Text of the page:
Before we could start the next step of insulating the she shed, we needed to make absolutely positively sure there were not ANY roof leaks. The roof is only 2 years old, but there had been a slight leak near where the gable end meets the flashing of the roof. The previous owners had puttied it up with some roofing tar. But we did see a few drips during a heavy rain. That is not a good thing. For a garage it was passable, but not for insulated and finished ceilings and walls. Nope!
We went up on the roof, yes both Steve and I, and examined it closely. We decided that not only would we repair/replace the entire flashing area, but we would also redo the siding on the gable end as the old wood siding had some signs of rotting and seepage.
We bought some more pieces of the fibered siding laminate that we used on the front where we closed up the overhead garage door. They needed to be painted two coats before we nailed them up there. Our grandson Clayton was over one day, looking for a project and we paid him to paint for us. He was very focused and dedicated and didn't make a mess. He did very well and was quite proud of himself.
We tore off the old siding and exposed the huge wide boards which make up the walls on this house. This house was built back in the day when wide huge trees were being floated down the Oconto River to the big lumber mills here in the town. Lumber was plentiful and many of the houses are well-built with huge wide boards. Far cry from the silly little buffalo chip wood panels stapled up stuff that you see nowadays. After we exposed the boards and fixed the flashing, then it was time to seal it all in with house wrap and then apply the new siding. We very carefully sealed everything, even around the vents.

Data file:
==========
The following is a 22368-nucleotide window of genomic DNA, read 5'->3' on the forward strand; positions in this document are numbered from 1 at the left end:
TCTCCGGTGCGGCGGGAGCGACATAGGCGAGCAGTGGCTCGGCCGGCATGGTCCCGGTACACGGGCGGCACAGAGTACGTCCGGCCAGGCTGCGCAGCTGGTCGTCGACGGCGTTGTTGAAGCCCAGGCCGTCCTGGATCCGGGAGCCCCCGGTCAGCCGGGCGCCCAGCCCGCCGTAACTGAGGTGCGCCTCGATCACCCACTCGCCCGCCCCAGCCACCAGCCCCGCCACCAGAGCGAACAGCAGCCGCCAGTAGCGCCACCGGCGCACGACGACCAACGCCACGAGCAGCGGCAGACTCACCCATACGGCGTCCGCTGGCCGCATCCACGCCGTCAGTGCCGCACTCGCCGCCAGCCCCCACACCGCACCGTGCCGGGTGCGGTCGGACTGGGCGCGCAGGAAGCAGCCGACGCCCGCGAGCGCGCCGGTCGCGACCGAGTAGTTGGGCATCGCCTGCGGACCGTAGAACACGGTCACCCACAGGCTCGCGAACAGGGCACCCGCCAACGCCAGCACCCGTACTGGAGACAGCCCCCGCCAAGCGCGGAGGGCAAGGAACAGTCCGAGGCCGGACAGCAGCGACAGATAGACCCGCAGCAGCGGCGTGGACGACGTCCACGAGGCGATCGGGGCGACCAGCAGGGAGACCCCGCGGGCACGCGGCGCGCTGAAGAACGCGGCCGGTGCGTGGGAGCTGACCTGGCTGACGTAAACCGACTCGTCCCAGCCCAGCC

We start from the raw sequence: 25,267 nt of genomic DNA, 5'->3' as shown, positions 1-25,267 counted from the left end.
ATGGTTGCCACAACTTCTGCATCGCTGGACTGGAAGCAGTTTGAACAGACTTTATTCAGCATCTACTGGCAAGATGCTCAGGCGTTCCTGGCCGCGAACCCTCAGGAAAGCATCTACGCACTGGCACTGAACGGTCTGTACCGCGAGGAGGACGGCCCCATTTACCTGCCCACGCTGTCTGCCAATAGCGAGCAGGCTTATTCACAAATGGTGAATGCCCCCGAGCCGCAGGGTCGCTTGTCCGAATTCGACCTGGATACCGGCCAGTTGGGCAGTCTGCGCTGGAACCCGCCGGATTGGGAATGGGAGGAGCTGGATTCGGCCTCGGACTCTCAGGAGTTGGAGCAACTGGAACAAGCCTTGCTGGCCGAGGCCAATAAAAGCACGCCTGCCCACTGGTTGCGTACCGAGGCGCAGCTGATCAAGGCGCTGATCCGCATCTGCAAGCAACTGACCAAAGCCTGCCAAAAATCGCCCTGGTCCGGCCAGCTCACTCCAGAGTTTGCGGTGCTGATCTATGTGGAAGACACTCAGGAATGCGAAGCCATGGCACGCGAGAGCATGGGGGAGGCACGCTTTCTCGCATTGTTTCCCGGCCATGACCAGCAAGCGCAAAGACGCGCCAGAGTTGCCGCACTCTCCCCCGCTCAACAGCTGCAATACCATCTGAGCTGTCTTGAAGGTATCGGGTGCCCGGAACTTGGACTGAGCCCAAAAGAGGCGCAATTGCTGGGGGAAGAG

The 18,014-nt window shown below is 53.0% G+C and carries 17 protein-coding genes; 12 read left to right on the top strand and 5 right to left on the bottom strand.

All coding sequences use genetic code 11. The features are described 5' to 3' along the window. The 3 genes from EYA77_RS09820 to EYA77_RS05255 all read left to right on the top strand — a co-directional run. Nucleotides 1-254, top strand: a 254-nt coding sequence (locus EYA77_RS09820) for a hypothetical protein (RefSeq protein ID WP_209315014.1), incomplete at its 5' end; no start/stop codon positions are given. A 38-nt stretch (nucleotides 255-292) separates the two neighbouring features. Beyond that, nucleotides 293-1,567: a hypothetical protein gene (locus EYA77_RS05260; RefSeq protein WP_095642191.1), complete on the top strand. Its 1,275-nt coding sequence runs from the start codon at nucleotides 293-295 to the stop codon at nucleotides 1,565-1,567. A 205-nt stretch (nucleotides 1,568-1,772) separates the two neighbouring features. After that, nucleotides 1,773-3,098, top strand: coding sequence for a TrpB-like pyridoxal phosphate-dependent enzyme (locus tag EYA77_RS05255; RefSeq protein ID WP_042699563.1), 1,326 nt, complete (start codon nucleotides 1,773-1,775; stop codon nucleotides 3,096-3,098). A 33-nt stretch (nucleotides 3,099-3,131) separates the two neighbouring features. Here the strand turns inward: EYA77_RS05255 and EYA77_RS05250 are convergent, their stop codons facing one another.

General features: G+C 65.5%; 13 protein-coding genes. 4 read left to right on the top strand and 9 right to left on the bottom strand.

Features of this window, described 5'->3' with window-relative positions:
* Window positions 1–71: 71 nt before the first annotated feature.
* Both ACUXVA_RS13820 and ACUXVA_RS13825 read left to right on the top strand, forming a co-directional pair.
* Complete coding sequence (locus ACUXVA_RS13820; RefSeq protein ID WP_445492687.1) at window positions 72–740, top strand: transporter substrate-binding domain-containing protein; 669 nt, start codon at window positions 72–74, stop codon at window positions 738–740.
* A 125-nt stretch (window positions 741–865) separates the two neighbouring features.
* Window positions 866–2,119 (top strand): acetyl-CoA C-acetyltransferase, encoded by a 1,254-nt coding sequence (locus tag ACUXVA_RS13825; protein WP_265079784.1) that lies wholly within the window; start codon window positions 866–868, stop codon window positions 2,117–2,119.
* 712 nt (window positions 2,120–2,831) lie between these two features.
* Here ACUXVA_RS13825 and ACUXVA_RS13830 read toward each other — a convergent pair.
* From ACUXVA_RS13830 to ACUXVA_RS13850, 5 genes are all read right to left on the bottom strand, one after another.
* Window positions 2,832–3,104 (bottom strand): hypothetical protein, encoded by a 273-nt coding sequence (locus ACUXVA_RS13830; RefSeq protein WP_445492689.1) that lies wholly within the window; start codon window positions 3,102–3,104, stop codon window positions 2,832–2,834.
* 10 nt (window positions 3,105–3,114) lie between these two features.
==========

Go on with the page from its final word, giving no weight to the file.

Once it was all complete, we ran a garden hose up on the roof, totally saturating that area from all angles, simulating any type of rain storm that could possibly happen.
Inside everything was bone dry. I think we did a good job!!
This brings us up to about Labor Day. We don't go camping on that holiday as the campgrounds are crazy busy and noisy. Our kids decided the same, so they all came and spent the day with us and had a backyard party!